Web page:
GetRobo has an interesting interview with Brian Gerkey of Willow Garage. Willow Garage are a strange outfit – a not-for-profit company developing open source robotic hardware and software, closely linked to Stanford. They’re funded privately by a dot com millionaire. They started with several projects including autonomous cars and autonomous boats, but now concentrate on building a new robot called PR2.
The key thing PR2 is designed to support is mobile manipulation. Basically research robots right now come in two varieties – sensors on wheels, that move about but can’t interact with anything, and fixed robotic arms, that manipulate objects but are rooted in place. A few research groups have build mobile manipulation systems where the robot can both move about and interact with objects, but the barrier to entry here is really high. There’s a massive amount of infrastructure you need to get a decent mobile manipulation platform going – navigation, obstacle avoidance, grasping, cross-calibration, etc. As a result, there are very very few researchers in this area. This is a terrible shame, because there are all sorts of interesting possibilities opened up by having a robot that can both move and interact. Willow Garage’s PR2 is designed to fill the gap – an off-the-shelf system that provides basic mobile manipulation capabilities.
Brian: We have a set of demos that we hope that the robot can do out of the box. So things like basic navigation around the environment so that it doesn’t run into things and basic motion planning with the arms, basic identifying which is looking at an object and picking it out from sitting on the table and picking it up and moving it somewhere. So the idea is that it should have some basic mobile manipulation capabilities so that the researcher who’s interested in object recognition doesn’t have to touch the arm part in order to make the object recognizer better. The arm part is not to say that it can be improved but good enough.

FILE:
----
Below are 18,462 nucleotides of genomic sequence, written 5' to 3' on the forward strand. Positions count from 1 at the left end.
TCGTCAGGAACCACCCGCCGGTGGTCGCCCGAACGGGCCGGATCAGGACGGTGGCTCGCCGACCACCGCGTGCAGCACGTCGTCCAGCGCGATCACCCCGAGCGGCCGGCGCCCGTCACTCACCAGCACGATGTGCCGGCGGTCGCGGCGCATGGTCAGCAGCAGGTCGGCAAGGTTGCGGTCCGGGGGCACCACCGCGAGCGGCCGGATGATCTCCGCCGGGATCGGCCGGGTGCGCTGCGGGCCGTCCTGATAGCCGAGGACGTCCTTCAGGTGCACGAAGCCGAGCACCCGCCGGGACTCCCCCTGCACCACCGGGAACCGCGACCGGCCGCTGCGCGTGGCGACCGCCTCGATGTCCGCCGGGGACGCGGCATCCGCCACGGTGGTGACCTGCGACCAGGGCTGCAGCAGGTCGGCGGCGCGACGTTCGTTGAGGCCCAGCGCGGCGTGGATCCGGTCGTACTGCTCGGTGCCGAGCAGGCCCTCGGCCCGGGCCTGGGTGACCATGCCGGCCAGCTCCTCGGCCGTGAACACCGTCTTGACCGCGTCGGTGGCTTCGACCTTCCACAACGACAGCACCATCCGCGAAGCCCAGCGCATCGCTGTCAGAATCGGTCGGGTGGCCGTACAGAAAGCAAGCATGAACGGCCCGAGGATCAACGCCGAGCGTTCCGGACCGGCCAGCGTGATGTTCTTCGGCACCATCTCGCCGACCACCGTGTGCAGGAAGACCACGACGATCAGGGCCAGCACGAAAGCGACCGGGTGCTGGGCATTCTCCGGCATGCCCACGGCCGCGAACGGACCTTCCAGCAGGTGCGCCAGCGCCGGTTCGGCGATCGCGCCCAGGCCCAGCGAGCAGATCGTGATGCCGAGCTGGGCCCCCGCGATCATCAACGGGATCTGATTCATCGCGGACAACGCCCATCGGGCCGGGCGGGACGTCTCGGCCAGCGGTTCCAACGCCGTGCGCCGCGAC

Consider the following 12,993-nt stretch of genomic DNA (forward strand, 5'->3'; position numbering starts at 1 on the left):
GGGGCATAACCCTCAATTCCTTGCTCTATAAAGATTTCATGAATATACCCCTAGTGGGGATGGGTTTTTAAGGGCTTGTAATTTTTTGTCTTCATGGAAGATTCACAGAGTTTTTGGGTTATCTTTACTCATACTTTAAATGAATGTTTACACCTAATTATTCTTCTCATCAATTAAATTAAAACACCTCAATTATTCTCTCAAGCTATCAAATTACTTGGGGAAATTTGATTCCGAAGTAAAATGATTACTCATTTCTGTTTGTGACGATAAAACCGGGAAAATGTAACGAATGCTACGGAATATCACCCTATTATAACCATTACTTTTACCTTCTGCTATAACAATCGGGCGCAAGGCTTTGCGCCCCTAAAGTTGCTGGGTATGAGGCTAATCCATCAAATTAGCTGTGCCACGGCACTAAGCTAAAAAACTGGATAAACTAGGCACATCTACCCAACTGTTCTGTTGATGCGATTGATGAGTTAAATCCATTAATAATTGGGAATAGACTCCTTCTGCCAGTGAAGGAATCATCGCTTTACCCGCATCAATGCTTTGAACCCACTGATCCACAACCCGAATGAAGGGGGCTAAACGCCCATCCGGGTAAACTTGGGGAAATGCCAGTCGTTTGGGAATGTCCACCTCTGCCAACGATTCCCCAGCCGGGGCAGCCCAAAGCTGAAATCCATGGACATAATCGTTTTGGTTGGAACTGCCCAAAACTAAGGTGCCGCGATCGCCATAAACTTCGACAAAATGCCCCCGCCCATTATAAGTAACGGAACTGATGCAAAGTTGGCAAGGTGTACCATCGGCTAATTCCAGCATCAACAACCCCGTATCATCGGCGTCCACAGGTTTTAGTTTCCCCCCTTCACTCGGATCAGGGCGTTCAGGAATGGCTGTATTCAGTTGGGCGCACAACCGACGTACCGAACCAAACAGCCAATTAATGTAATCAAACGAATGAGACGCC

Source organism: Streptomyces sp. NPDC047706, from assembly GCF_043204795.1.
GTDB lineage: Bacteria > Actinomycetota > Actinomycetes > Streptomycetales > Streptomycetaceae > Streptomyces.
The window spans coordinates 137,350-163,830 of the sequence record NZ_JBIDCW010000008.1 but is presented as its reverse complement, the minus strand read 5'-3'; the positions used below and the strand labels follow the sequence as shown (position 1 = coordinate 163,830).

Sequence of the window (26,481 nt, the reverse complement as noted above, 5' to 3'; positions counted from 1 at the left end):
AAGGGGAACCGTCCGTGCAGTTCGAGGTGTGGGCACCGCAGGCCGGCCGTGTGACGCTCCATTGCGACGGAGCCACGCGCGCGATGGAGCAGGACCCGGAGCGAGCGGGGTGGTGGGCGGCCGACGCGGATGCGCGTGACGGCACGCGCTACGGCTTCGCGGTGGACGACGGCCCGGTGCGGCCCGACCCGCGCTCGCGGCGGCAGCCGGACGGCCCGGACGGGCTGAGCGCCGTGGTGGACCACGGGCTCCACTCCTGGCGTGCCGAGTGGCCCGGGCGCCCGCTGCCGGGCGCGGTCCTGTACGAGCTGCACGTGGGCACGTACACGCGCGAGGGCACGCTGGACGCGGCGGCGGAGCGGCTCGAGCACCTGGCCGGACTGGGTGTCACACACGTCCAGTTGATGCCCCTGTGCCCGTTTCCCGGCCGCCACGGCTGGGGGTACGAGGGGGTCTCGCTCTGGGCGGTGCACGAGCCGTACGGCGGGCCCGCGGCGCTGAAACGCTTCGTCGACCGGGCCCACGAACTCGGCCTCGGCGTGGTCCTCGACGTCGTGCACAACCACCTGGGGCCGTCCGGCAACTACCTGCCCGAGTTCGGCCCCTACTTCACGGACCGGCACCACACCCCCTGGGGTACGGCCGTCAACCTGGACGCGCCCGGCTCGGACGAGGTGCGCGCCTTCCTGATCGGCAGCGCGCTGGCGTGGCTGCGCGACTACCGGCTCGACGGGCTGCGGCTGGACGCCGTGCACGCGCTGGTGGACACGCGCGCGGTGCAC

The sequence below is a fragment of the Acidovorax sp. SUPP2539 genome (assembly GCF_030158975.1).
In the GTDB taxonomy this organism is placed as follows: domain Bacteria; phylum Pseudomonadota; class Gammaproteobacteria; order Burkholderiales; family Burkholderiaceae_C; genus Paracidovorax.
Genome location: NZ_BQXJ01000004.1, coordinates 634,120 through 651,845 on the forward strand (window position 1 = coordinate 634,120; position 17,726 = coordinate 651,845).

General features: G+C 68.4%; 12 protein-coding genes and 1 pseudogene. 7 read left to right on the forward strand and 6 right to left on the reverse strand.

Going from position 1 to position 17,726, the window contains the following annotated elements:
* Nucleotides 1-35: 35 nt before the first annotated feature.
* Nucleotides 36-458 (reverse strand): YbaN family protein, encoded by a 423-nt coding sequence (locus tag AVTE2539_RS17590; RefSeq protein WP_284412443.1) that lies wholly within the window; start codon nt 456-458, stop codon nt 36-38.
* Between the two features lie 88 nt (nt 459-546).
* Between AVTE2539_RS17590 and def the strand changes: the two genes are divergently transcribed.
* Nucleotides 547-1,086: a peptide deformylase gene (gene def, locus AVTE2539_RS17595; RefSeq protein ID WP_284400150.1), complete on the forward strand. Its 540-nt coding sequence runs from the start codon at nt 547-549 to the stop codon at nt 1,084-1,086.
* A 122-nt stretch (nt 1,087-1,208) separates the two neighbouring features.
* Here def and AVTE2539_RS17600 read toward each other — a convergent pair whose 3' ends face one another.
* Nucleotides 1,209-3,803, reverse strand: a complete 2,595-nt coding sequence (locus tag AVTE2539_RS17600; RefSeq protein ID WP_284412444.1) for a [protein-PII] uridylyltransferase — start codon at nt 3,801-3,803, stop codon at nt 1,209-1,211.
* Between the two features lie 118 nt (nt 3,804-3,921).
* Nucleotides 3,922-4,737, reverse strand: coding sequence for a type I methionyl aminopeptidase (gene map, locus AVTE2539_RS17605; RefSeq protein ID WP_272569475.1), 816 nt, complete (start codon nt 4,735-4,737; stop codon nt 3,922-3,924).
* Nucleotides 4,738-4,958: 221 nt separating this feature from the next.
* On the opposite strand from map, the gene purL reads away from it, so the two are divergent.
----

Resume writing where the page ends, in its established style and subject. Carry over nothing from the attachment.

If they can pull this off it’ll be great for robotics research. All the pieces don’t have to be perfect, just enough so that say a computer vision group could start exploring interactive visual learning without having to worry too much about arm kinematics, or a manipulation group could experiment on a mobile platform without having to write a SLAM engine.
Another interesting part of the interview was the discussion of software standards. Brian is one of the lead authors of Player/Stage, the most popular robot OS. Player is popular, but very far from universal – there are nearly as many robot OSes as there are robot research groups (e.g. CARMEN, Orca, MRPT, MOOS, Orocos, CLARAty, MS Robotics Studio, etc, etc). It seems PR2 will have yet another OS, for which there are no apologies:
I think it’s probably still too early in robotics to come up with a standard. I don’t think we have enough deployed systems that do real work to have a meaningful standard. Most of the complex robots we have are in research labs. A research lab is the first place we throw away a standard. They’re building the next thing. So in robotics labs, a standard will be of not much use. They are much more useful when you get to the commercialization side to build interoperable piece. And at that point we may want to talk about standards and I think it’s still a little early. Right now I’m much more interested in getting a large user community and large developer community. I’m less interested in whether it’s blessed as a standard by a standard’s body.
Anyone working in robotics will recognise the truth of this. Very much a sensible attitude for the moment.
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